What exactly is serendipity? Here’s what Wikipedia says:
Serendipity means a "fortunate happenstance" or "pleasant surprise". It was coined by Horace Walpole in 1754. In a letter he wrote to a friend Walpole explained an unexpected discovery he had made by reference to a Persian fairy tale, The Three Princes of Serendip. The princes, he told his correspondent, were “always making discoveries, by accidents and sagacity, of things which they were not in quest of”.
While I’m unfortunately not a prince, what is described here happens to me on my travels all the time. Let me give you an example: recently, I traveled throughout Montana again in pursuit of capturing the wonderful spirit of this state (hint: there is more than one spirit…). I spent several days in Hot Springs, a quaint little town in the western part of the state which is full of interesting people. One day I tried to visit a friend who lives in the hills about 20 miles from the town. I wanted my visit to be a surprise, so I didn’t call her in advance. On the gravel road that leads to her cabin, only about 300 ft. from her gate, the right front tire of my rental car had a blowout. I walked up to her place, only to discover she was not home. Changing the tire with a whimsical scissor jack at 37°F in the rain on a muddy road was no fun. Using what is commonly called ‘the donut’, I slowly drove all the way to Polson and got new rubber on that front wheel. When all was done, it was 6 p.m. and I was back at my motel without a photograph worth talking about.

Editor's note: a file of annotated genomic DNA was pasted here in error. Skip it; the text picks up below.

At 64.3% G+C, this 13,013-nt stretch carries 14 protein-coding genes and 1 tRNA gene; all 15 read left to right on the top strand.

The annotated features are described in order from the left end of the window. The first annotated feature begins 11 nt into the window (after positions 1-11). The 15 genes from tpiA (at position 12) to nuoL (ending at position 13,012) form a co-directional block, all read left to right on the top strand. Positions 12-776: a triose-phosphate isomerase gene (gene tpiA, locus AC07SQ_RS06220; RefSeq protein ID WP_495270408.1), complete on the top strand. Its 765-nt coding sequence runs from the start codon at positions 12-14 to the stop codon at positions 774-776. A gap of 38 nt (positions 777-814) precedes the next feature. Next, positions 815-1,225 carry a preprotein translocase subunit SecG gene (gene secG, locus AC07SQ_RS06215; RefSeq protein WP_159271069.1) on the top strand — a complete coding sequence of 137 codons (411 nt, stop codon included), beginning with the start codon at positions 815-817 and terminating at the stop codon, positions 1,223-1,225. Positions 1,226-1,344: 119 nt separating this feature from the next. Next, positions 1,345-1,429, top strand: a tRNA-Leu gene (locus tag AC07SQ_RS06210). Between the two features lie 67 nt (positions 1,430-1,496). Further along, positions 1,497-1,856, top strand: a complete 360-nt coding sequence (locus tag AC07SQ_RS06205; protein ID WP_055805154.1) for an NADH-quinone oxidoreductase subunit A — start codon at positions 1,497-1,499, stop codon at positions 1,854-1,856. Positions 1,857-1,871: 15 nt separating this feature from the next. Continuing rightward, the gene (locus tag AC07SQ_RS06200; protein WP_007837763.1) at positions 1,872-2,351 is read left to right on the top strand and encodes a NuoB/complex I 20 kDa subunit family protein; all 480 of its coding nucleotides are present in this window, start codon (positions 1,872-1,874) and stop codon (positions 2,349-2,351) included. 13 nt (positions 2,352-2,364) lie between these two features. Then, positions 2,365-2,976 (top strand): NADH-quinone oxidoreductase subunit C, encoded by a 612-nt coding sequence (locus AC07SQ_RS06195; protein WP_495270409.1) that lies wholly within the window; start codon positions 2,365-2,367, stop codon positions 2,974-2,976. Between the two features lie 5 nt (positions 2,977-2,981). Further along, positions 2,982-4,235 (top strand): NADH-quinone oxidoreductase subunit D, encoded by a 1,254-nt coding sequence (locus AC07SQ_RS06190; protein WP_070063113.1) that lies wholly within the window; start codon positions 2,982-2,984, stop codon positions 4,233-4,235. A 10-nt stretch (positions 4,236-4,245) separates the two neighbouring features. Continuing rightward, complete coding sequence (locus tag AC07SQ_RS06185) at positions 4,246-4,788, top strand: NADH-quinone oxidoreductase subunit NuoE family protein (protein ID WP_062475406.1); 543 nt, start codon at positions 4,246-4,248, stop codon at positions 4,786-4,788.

As the previous weeks of travel had been quite exhausting and I didn’t feel too energetic, I decided to give up searching for the day. I retreated to my room, started up the computer and worked on the pictures of the previous day. At some point I realized it was getting pretty cold (we’re in Montana…) and the electric heater in my room, not much bigger than a deck of cards (I am not kidding) just didn’t cut it. The solution would be to get a second blanket, so I walked over to the motel’s office. And yes, I did take my cameras because, after all, this is Hot Springs and in Hot Springs you never know.